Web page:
ESPN And Univision Say Screw Fair Use: Your 6 Second Vine Videos Of World Cup Goals Must Be Taken Down

from the permission-society dept

Last year, we wrote about the ridiculousness of Prince sending DMCA takedowns over 6 second videos on Vine. Those seemed like a pretty clear fair use case. The very nature of Vine, in that it limits videos to 6 seconds seems tailor made for fair use, even if there is no magical time period that guarantees fair use. Either way, it should be no surprise that when it comes to a major sporting event, the powers that be don’t believe in any fair use at all. Similar to the Olympics, nearly every time we write about the World Cup, it involves an aggressive abuse of claimed intellectual property rights to stifle perfectly legitimate communications and content.

The latest, according to the Wall Street Journal, is that ESPN and Univision are rushing around taking down Vine clips of World Cup goals, even to the point that some major media properties have had their Vine accounts killed for being accused of infringement too often:


Since the start of the tournament Vox Media-owned sports site SB Nation, one of the chief purveyors of quick World Cup content, has had two accounts suspended on Vine, according to its managing editor Brian Floyd.

SB Nation received suspension notices from Twitter, Mr. Floyd said, after a complaint from media-protection company Irdeto, which works on behalf of Univision.

?They don?t seem to mind people Vine-ing funny stuff like fans,? explained Clay Wendler, who quickly crafts Vines for SB Nation. But when it comes to goals ? breathtaking moments of glory seemingly tailor-made for the six-second looping video format ? rights-holders are more stringent, Mr. Wendler said.

Considering that fair use rules are explicitly designed for news reporting, it seems rather clear that these are fair use. It’s unclear from the report if SB Nation has appealed the takedown notices or not, but it’s rather unfortunate that Twitter just killed those accounts without bothering to recognize that they’re clearly being used for fair use reporting on the World Cup.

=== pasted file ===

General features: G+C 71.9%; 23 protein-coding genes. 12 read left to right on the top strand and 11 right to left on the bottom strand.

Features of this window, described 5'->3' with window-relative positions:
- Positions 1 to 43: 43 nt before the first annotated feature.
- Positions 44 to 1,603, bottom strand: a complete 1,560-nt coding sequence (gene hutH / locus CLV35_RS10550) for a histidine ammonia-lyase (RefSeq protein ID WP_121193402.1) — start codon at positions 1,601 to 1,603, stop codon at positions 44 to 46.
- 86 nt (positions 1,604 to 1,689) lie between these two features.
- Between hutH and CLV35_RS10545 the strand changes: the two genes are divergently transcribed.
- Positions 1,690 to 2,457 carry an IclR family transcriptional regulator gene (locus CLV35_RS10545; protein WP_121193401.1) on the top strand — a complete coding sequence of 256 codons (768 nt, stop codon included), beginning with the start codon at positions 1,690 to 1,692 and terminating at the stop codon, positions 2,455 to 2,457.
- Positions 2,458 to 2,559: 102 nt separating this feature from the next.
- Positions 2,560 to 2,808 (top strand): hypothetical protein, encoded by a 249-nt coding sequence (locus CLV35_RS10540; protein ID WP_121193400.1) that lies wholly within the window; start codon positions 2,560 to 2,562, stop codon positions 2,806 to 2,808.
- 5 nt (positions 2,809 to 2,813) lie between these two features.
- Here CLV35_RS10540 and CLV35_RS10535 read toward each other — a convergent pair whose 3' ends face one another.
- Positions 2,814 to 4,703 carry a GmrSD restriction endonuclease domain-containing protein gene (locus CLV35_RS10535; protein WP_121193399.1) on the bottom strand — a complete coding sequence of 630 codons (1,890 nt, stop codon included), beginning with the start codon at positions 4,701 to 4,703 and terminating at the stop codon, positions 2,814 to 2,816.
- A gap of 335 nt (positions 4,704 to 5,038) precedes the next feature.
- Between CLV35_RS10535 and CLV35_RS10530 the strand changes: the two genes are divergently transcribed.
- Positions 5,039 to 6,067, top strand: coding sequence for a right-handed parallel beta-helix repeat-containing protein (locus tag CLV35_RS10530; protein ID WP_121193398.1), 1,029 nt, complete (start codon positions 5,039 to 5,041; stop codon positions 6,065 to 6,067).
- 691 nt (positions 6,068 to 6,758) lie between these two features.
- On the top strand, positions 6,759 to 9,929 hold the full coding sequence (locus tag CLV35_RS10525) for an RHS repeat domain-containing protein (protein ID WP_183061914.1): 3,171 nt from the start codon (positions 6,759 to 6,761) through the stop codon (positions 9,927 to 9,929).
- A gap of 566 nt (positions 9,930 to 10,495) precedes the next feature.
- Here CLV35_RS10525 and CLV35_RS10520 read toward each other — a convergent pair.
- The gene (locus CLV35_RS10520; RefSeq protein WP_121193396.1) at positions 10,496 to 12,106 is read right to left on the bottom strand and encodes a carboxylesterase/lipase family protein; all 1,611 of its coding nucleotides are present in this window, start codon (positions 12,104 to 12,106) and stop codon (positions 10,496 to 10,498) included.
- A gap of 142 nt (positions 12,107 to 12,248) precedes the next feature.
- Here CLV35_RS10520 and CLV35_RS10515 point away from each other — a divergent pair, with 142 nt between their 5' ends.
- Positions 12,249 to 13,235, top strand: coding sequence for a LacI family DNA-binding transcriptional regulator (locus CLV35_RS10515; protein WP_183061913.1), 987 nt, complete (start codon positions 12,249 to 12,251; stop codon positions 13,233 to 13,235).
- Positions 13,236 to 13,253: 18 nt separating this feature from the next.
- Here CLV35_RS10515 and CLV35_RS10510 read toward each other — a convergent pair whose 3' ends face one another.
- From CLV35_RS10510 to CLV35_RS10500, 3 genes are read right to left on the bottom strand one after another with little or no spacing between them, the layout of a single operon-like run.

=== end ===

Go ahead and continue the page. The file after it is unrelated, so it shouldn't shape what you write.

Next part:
Similarly, the article points to a recent Slate post which for a little while had a video showing all 136 goals scored in the group stage of the World Cup, spliced together in quick clips, but that video has since been removed after ESPN contacted Slate to claim it was infringement. Once again, this seems like a fairly clear cut case of fair use, using news reporting in a transformative manner which isn’t going to impact the market for the original. But, of course, ESPN is owned by Disney, and Disney doesn’t exactly have the best of reputations when it comes to understanding fair use in others (even if it’s been getting better on that front lately).

It’s really too bad that it appears that Slate and Vox/SB Nation appear to have more or less given in to these takedown requests rather than standing up for fair use.

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Companies: disney, espn, twitter, univision

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Comments on “ESPN And Univision Say Screw Fair Use: Your 6 Second Vine Videos Of World Cup Goals Must Be Taken Down”

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29 Comments
ethoradsays:

Where are ESPN doing this?

FIFA sells the rights to broadcast the world cup matches (and thus the goals) to various companies around the world. I’m guessing that ESPN has that in the US; here in the UK the matches are split between the BBC and ITV.

Are ESPN only targeting US websites? They have no right to decide whether the BBC for example can show goal clips to a UK audience. Hell, they have no right to decide whether I can show goal clips to a UK audience – that would be down to the local media company and laws whether it constitutes infringement etc.

Presumably it also depends on the source for the Vine clip. If it was recorded live then it’s down to FIFA (since I think tickets tend to say that you assign the copyright on any recording you make to FIFA?) as it’s not ESPN’s copyright.